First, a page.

Why 2016 could be Matt Ryan’s best NFL season

PFF Analyst and former NFL quarterback Zac Robinson breaks down the success of Atlanta Falcons QB Matt Ryan.

| 8 months ago
Falcons QB Matt Ryan

(Photo by Dustin Bradford/Getty Images)

Why 2016 could be Matt Ryan’s best NFL season

Falcons QB Matt Ryan, in his ninth NFL season, is arguably playing the best football of his career. Atlanta’s offense is tops in the NFL in a number of categories, including points per game (33.8)—a mark that, if the season ended today, would be tied for seventh all-time. Ryan playing well is nothing new, as he’s put together a very solid, consistent career—but this is different. While Ryan has always been a true franchise-type QB, his play has been amplified to new levels this season, with several key factors behind the success. So, what’s different?

The biggest thing you see when watching Matt Ryan (90.8 overall grade through Week 9, second among NFL QBs) direct this unit is this is a smart, disciplined offense across the board. The Falcons have built around Ryan with unselfish and savvy football players that are willing to do whatever is in the best interest of the the offense in order to achieve success. They play with confidence, chemistry, precise timing, and for offensive junkies, it’s a thing of beauty to watch, as they mesh in every facet.

Falcons QB Matt Ryan

Much of this is coach speak you’ve heard in the past, but few teams around the NFL are ever able to execute such discipline. Good offenses are consistently accountable and detail-oriented, and it’s obvious that things are held to a high standard by Ryan and Atlanta offensive coordinator Kyle Shanahan, the leaders of the offense. This is why Shanahan is able to dial up a variety of personnel groupings, formations, change tempos, and basically throw everything at a defense, dictating how a game is going to be played.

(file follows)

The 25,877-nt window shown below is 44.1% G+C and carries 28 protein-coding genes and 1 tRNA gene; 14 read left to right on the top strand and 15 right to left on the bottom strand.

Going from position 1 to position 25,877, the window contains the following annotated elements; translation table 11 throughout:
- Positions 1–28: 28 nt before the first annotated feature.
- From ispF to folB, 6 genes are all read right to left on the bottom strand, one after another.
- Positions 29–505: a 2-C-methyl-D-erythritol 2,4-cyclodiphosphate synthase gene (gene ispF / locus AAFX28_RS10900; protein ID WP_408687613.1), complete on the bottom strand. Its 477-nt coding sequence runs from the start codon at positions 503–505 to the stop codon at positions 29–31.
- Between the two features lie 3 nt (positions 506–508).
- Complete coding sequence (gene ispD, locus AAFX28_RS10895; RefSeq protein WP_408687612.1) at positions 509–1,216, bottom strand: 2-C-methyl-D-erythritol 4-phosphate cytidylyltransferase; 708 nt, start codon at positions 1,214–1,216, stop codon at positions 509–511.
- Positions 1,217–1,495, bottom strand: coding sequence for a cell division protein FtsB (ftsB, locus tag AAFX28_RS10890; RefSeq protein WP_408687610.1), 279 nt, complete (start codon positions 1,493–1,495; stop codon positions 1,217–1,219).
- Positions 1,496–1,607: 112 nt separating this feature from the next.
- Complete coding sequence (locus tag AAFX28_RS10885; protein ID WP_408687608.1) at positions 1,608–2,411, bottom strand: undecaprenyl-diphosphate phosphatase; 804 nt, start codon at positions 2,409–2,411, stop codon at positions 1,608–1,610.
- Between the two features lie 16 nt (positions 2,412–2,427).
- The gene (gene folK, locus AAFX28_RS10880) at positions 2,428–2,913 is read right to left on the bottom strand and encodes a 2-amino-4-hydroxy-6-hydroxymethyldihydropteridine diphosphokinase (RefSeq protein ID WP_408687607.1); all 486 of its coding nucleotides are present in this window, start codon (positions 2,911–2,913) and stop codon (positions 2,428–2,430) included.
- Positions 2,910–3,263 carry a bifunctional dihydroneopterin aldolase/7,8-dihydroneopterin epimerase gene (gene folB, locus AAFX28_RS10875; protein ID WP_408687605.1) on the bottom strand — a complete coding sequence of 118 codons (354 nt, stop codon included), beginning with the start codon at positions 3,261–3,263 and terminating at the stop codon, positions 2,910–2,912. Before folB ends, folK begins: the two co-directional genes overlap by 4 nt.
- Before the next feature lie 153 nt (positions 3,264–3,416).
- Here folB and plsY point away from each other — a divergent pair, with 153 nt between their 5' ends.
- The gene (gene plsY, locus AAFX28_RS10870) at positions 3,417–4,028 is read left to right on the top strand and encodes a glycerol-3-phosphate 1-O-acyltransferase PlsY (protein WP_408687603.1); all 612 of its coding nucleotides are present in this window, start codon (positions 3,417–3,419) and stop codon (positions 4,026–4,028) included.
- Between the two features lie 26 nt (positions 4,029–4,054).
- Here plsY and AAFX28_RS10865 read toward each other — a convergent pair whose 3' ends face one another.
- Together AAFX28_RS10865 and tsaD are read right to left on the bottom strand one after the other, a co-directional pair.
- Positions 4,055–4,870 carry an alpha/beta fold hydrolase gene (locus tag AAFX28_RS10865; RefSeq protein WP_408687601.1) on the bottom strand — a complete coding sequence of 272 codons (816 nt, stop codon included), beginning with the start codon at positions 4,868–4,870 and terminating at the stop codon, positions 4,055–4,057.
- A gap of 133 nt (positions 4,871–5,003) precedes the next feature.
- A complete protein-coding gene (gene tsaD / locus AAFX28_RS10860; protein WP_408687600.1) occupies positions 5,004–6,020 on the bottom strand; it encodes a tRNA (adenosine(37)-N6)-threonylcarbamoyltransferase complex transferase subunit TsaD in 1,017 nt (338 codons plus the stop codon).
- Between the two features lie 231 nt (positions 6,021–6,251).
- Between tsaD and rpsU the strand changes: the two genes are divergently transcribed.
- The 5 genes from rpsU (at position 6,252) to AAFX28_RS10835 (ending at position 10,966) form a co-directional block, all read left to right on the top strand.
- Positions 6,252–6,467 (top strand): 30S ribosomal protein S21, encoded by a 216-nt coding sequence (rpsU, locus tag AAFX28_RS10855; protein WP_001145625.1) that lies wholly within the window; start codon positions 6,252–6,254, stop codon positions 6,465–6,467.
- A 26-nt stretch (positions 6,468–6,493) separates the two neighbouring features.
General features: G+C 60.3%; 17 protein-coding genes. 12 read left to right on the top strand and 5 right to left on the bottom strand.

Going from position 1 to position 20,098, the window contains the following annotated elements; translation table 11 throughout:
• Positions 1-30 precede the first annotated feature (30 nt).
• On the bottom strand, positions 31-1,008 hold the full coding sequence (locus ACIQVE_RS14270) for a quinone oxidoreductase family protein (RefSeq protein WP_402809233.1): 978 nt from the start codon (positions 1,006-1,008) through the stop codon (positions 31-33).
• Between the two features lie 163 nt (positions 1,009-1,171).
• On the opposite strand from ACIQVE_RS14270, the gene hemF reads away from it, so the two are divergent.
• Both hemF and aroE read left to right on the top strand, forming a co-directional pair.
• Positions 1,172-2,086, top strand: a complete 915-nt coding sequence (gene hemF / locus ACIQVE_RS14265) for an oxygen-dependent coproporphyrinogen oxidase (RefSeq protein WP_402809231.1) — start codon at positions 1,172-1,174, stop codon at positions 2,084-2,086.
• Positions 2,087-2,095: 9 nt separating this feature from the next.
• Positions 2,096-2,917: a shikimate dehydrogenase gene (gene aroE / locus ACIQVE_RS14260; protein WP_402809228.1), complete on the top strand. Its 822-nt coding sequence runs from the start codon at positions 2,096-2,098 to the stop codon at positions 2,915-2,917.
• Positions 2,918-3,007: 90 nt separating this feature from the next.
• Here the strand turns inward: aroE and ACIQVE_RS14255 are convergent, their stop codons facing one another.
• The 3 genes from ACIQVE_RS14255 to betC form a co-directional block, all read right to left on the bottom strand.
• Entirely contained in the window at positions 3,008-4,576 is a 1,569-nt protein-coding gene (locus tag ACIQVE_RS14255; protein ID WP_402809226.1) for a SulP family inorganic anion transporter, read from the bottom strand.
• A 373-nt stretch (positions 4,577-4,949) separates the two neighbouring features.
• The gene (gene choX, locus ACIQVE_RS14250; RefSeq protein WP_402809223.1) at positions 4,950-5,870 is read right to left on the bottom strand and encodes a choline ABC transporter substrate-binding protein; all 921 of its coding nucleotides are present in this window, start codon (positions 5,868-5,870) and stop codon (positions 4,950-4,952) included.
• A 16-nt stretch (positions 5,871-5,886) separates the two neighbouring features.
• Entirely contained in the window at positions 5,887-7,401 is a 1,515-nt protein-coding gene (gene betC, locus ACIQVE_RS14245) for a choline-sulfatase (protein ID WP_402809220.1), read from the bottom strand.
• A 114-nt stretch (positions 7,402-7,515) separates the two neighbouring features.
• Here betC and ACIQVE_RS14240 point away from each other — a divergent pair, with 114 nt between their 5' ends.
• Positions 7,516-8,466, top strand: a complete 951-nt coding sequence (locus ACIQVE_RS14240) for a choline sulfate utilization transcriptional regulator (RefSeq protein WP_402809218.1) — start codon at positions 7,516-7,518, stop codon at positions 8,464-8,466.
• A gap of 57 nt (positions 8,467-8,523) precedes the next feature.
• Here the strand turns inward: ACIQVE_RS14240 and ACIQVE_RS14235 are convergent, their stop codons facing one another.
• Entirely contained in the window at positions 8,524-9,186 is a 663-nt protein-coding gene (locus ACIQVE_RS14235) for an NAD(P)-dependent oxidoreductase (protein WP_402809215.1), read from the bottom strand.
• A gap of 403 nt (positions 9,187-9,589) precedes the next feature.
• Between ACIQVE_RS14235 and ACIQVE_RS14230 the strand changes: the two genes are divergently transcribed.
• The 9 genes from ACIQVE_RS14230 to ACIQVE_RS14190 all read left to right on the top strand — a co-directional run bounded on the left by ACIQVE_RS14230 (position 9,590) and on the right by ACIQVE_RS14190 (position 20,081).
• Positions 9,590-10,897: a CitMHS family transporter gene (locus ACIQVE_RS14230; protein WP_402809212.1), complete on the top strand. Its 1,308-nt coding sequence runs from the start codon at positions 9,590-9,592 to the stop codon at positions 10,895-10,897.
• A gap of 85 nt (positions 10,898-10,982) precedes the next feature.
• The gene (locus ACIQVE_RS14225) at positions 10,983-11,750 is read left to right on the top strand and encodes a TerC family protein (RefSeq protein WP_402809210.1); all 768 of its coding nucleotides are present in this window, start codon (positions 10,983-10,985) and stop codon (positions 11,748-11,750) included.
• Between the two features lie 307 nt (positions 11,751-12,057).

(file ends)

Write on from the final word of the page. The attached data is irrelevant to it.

Ryan and the Atlanta offense are constantly in attack mode, and incredibly balanced doing so. The offensive line is steady, with Alex Mack (86.2 overall grade, No. 3 center) and Andy Levitre (82.1 overall grade, No. 15 guard) leading the way. The Falcons certainly lean more towards throwing to set up the run, but their running game is among the top 10 in a majority of statistical categories, and is a big factor in making the passing game tick.

Shanahan certainly deserves a lot of the credit for putting this whole thing together in his second season, as the familiarity with the system has helped everyone. He has the luxury of all the Falcons’ key skill players being movable chess pieces, with Devonta Freeman, Tevin Coleman, Mohamed Sanu, and Austin Hooper all capable of lining up in a variety of spots and running a number of routes in the passing game. Shanahan and the offense’s week-to-week game-planning has been arguably the best in the NFL, constantly knowing how to attack a defense with timely play calls.

With all of those things mentioned above helping Ryan out, he is the one making the whole operation work efficiently. One word comes to mind with Matt Ryan and how he’s playing this season: trust. He trusts what he sees and that his guys are going to be in the right spots, and he’s letting it rip with assertiveness at all times. Is his arm just a tick better than we’ve seen in recent years with the offseason work he put in? Certainly. His footwork is more crisp, his progressions have been clean, and the trust in what he’s seeing defensively—knowing the areas and spots his receivers are going to be—has Ryan playing confidently, with very little mistakes in his game week-to-week.